Alignment is critical
The critical element of a CEO placement is ensuring alignment between the temperament, capabilities and expectations required of the CEO and the risk profile of the recruiting board or equity investor.
Traditional recruitment methodologies, including CV analysis and interview, must be enhanced by psychometric assessments and evaluating the candidate by a balanced-scorecard approach for:
- business-development capability
- innovation and vision
- financial management
- operational acumen
- leadership, planning and communication.
It adds up to a sophisticated analysis, one that injects greater objectivity into hiring and enables the evaluation of critical personal behaviours and values.
In turn, this facilitates the evaluation of any potential CEO for their ability to manage stakeholders and communicate the organisational vision to employees and investors. It may also help identify any potential problem behaviours.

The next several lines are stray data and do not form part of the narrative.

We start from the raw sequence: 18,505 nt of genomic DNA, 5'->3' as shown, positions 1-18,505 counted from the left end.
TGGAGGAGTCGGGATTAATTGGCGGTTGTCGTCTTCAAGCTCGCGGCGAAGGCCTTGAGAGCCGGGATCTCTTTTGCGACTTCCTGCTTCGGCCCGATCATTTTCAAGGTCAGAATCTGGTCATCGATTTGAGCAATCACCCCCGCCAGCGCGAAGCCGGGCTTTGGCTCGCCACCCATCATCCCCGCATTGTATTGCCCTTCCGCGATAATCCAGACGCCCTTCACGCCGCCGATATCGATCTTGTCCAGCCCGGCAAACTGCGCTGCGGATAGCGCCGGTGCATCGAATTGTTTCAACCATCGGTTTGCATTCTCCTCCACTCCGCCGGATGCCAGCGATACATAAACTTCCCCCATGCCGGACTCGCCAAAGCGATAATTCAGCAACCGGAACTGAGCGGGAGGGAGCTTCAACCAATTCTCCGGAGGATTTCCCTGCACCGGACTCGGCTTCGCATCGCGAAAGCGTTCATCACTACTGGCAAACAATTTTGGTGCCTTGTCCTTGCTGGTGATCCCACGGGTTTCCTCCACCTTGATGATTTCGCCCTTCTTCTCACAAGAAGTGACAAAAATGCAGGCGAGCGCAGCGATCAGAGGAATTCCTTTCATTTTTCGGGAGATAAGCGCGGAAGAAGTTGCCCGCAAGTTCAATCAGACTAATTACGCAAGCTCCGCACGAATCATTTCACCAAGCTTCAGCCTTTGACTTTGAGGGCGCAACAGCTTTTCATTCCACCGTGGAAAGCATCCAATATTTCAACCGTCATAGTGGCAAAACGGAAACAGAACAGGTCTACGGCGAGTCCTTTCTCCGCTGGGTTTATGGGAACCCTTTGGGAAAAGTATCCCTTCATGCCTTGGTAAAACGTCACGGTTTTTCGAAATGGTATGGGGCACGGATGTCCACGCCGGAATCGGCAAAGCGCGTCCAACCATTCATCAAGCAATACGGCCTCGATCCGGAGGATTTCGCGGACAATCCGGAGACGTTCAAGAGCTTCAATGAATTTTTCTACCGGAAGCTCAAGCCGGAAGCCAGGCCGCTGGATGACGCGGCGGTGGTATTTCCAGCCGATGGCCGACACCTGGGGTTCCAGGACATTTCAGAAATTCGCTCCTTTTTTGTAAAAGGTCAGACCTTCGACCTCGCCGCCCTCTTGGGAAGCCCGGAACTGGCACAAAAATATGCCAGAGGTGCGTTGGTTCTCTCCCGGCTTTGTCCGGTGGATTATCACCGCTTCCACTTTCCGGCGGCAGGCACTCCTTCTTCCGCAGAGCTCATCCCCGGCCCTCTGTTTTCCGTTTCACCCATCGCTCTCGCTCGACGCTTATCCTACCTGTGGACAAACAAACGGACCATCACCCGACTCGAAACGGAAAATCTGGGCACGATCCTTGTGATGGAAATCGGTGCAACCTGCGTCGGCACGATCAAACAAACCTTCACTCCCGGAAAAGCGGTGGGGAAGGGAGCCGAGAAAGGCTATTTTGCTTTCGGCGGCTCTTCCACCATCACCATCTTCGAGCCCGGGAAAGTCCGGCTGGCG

Finding a CEO is easy. Finding one who will be a strong fit with the SME's values, culture and strategy is more difficult.
The best approach accurately translates the client's needs into a recruitment blueprint covering strategic, operational and behavioural elements. This helps ensure a client and appointee match based not just on knowledge and skill components, but importantly on values, culture and operating style.
This may be achieved through a variety of methodologies such as executive search (confidential, research driven, specific), and newspaper advertising (broad reaching, defined time frames, procedural rigour); alternatively, there's advertisement search, which combines the focus of the former with the reach of the latter.
The risks of failure for a new CEO in high-growth SMEs are too great to leave recruitment to informal, ad hoc practices. A disciplined and rigorous process that aligns the CEO to the business values, culture, strategy and board expectations will deliver longer-term security and value for the business and shareholders.